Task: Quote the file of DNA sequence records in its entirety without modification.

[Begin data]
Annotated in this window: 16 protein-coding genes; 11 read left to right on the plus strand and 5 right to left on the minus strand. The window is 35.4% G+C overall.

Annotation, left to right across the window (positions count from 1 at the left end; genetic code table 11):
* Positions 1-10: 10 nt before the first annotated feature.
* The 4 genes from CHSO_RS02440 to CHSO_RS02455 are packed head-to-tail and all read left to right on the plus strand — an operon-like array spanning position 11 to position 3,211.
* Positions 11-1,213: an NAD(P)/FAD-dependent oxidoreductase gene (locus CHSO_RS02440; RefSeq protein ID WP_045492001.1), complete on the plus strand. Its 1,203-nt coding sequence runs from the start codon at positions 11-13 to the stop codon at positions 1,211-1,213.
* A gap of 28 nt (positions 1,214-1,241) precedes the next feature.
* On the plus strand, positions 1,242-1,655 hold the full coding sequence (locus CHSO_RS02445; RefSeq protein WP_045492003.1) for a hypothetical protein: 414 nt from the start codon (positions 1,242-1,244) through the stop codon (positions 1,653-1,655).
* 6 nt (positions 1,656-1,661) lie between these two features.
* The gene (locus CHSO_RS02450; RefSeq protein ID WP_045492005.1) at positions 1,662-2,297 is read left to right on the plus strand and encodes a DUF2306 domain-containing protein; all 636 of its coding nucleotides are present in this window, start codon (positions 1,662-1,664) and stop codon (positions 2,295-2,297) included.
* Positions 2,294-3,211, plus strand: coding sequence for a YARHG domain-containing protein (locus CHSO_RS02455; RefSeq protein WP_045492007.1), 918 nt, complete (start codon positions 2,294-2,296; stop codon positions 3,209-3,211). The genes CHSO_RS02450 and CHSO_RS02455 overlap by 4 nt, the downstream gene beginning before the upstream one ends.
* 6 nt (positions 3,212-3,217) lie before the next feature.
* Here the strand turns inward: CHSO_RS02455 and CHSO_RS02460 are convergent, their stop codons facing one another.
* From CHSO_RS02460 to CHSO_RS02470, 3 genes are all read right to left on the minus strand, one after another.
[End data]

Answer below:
Annotated in this window: 16 protein-coding genes; 11 read left to right on the plus strand and 5 right to left on the minus strand. The window is 35.4% G+C overall.

Annotation, left to right across the window (positions count from 1 at the left end; genetic code table 11):
* Positions 1-10: 10 nt before the first annotated feature.
* The 4 genes from CHSO_RS02440 to CHSO_RS02455 are packed head-to-tail and all read left to right on the plus strand — an operon-like array spanning position 11 to position 3,211.
* Positions 11-1,213: an NAD(P)/FAD-dependent oxidoreductase gene (locus CHSO_RS02440; RefSeq protein ID WP_045492001.1), complete on the plus strand. Its 1,203-nt coding sequence runs from the start codon at positions 11-13 to the stop codon at positions 1,211-1,213.
* A gap of 28 nt (positions 1,214-1,241) precedes the next feature.
* On the plus strand, positions 1,242-1,655 hold the full coding sequence (locus CHSO_RS02445; RefSeq protein WP_045492003.1) for a hypothetical protein: 414 nt from the start codon (positions 1,242-1,244) through the stop codon (positions 1,653-1,655).
* 6 nt (positions 1,656-1,661) lie between these two features.
* The gene (locus CHSO_RS02450; RefSeq protein ID WP_045492005.1) at positions 1,662-2,297 is read left to right on the plus strand and encodes a DUF2306 domain-containing protein; all 636 of its coding nucleotides are present in this window, start codon (positions 1,662-1,664) and stop codon (positions 2,295-2,297) included.
* Positions 2,294-3,211, plus strand: coding sequence for a YARHG domain-containing protein (locus CHSO_RS02455; RefSeq protein WP_045492007.1), 918 nt, complete (start codon positions 2,294-2,296; stop codon positions 3,209-3,211). The genes CHSO_RS02450 and CHSO_RS02455 overlap by 4 nt, the downstream gene beginning before the upstream one ends.
* 6 nt (positions 3,212-3,217) lie before the next feature.
* Here the strand turns inward: CHSO_RS02455 and CHSO_RS02460 are convergent, their stop codons facing one another.
* From CHSO_RS02460 to CHSO_RS02470, 3 genes are all read right to left on the minus strand, one after another.